A Special Presentation
(Back) (Home) (Features)  (Next)


By Britton Crosby
January 2001
(Updated March 23, 2010)

Page 2
1920's - 1930's

Before there were motorized vehicles, forest fires were able to burn almost unchecked.
Citizens and firefighters would use hand held water extinguishers, rakes, brooms, and other
hand tools to create fire breaks and stop fires.  Horse drawn wagons could carry a number of
extinguishers but were slow and unable to go off main roads.

Refilling hand held water extinguishers.

August 1907 photo from Onset bay of a Cape Cod forest fire.


     In 1780, an early morning lightning storm started a fire in the woods. Clouds of dark smoke filled the sky to the west of Sandwich in what was called  "The Dark Day."  It had been for generations, the practice to "fire the woods" each year as the Indians had done, usually in April, to burn off the grass and
seedlings.  This practice kept wide stretches of the forest clear of underbrush but did not damage the large standing trees.

     In 1887, a huge forest fire burned over 25,000 acres from the Pocasset section of Bourne to Sandwich.  This fire destroyed approximately 600 cord of stacked wood at the Sandwich Glass Company as well as several stands of oak and pine ready for cutting.  The Glass company was forced to then purchase and burn coal in its furnaces at a substantial financial cost.  This, along with a labor union strike, ultimately contributed to the
demise of the Sandwich Glass Company, one of the Cape's largest industrial businesses between 1825 and 1894.

     On May 30,1923 a fire began in the woods in Pocasset village. By the end of the day, it was thought that the fire was out.  By morning however, it picked up again, burning through the day.  Once again, it was believed that it was under control by nightfall, only to flare up again and again for 7 days. An area of approximately 25,000 acres, between Pocasset village, Sagamore, Sandwich, East Sandwich, and South Sandwich was left blackened.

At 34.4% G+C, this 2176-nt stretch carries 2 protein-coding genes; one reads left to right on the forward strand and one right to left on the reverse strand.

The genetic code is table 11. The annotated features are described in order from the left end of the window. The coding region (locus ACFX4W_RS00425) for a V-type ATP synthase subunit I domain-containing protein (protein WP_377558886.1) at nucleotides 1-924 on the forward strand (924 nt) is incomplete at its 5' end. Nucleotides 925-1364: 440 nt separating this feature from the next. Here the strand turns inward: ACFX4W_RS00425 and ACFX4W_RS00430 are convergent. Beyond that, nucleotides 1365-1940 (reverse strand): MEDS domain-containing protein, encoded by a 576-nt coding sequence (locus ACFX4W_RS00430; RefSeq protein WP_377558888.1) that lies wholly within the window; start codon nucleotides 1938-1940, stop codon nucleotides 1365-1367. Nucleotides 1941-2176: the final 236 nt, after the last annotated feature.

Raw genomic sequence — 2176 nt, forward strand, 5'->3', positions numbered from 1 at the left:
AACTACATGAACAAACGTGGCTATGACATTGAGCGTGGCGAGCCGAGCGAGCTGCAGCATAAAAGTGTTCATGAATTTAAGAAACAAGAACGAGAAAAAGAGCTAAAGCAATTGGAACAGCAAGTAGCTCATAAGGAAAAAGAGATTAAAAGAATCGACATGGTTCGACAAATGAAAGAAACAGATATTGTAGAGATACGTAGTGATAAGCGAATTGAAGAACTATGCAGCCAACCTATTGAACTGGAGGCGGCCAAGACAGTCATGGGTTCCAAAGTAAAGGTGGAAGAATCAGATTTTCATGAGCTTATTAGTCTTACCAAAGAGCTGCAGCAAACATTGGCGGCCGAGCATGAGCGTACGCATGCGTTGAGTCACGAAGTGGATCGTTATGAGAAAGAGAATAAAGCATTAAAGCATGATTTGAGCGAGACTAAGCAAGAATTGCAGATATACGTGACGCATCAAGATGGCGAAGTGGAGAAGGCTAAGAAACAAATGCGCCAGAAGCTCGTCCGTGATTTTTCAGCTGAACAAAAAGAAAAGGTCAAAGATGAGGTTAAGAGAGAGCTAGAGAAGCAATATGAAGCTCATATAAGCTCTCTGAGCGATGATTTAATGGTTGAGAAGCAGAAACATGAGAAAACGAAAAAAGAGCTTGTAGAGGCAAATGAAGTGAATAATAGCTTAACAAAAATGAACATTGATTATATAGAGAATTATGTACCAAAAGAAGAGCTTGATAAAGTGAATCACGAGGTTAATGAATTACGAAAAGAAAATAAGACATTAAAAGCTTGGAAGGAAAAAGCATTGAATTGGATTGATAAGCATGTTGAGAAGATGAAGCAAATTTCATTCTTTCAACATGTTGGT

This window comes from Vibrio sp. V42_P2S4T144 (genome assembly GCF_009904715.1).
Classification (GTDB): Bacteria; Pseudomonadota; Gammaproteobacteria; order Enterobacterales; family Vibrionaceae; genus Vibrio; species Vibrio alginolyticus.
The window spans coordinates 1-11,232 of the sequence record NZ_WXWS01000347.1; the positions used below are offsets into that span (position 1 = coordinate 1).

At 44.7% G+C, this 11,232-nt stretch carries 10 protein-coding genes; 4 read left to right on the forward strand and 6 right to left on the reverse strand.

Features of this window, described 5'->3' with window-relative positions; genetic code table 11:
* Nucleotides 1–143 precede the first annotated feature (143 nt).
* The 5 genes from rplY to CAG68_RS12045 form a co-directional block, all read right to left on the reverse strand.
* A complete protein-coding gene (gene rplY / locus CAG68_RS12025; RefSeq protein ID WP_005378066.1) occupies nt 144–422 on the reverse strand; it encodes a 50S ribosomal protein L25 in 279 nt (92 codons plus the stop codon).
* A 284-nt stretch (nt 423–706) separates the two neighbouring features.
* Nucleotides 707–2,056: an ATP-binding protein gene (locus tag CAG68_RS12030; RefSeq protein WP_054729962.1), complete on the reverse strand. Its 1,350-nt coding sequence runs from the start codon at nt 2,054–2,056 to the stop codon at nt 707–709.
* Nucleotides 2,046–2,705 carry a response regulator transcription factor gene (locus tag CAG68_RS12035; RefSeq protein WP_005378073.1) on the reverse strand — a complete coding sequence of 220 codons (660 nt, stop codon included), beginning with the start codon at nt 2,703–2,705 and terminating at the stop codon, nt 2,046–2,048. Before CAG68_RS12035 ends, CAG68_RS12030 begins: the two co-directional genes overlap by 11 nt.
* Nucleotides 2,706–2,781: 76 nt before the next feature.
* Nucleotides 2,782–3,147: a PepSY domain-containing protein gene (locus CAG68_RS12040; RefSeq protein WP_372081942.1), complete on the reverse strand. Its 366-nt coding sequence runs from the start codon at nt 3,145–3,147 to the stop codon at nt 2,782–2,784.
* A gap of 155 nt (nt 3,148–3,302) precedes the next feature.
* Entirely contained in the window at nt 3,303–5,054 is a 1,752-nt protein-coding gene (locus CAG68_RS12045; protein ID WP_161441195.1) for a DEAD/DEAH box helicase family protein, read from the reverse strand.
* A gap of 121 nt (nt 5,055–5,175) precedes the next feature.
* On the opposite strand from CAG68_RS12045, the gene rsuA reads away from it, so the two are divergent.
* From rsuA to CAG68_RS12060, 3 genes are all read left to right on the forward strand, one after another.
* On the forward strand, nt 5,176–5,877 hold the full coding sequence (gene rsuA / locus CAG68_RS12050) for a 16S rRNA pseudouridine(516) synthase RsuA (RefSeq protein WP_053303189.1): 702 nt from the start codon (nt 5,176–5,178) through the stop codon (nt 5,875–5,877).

The State Commissioner of Conservation stated that "something was radically wrong" adding that the fire could have been contained to about 1,000 acres if it had been properly handled since it was not even a "fire day."  Following this fire, the state purchased hundreds of acres of burned over forest in Bourne and Sandwich and created the Shawme State Forest in 1923. The name was changed in 1938 to the Shawme-Crowell State Forest, honoring Lincoln Crowell for his long dedication to the Cape's forests.  Crowell was killed in 1938 when the patrol truck he was in was struck by a train in Brewster.

     "A concerted national fire prevention program (dealing with wildland fires) did not follow, until two experiments in 1928.... The Cape Cod Forest Fire Prevention experiment and the
Southern Forests Education campaign... The Cape Cod program involved 110,000 acres of scrub oak and pitch pine.  The experiment was intended to compare the costs of  prevention and pre-suppression with those of suppression...."   This  statement in "Fire in America" by Stephen J. Pyne c.1982, demonstrates how serious the forest fire situation on the Cape was at that time.  The Smokey the Bear program grew out of these early fire prevention efforts.

     Forest fires can be extremely dangerous, especially when fought by hand.  One of the worst fires ever on Cape Cod struck on April 27, 1938.  A number of fires were burning on the Cape and in Plymouth County, when another fire began in Sandwich  Bourne Deputy Chief Gibbs took a crew of young men, volunteers, with him in to fight the fire west of what is now Route 130 in Sandwich.  40 mile per hour winds fanned the flames and the men were soon trapped by the fire.  All received serious burns.  Three men, Thomas Adams, age 43; Gordon King, age 34, and Ervin Draber, age 28 died that day fighting this forest fire.  A memorial stands today near the site where they died.



The brush and forest fire problem on Cape Cod and in the southeastern part of
Massachusetts was severe, particularly in the spring. Thousands of acres of forest
were burned yearly. The 1920's and 1930's saw many major fires which led to the need for
a better way of fighting them. As trucks became available and reliable, the
concept of the brush breaker was born.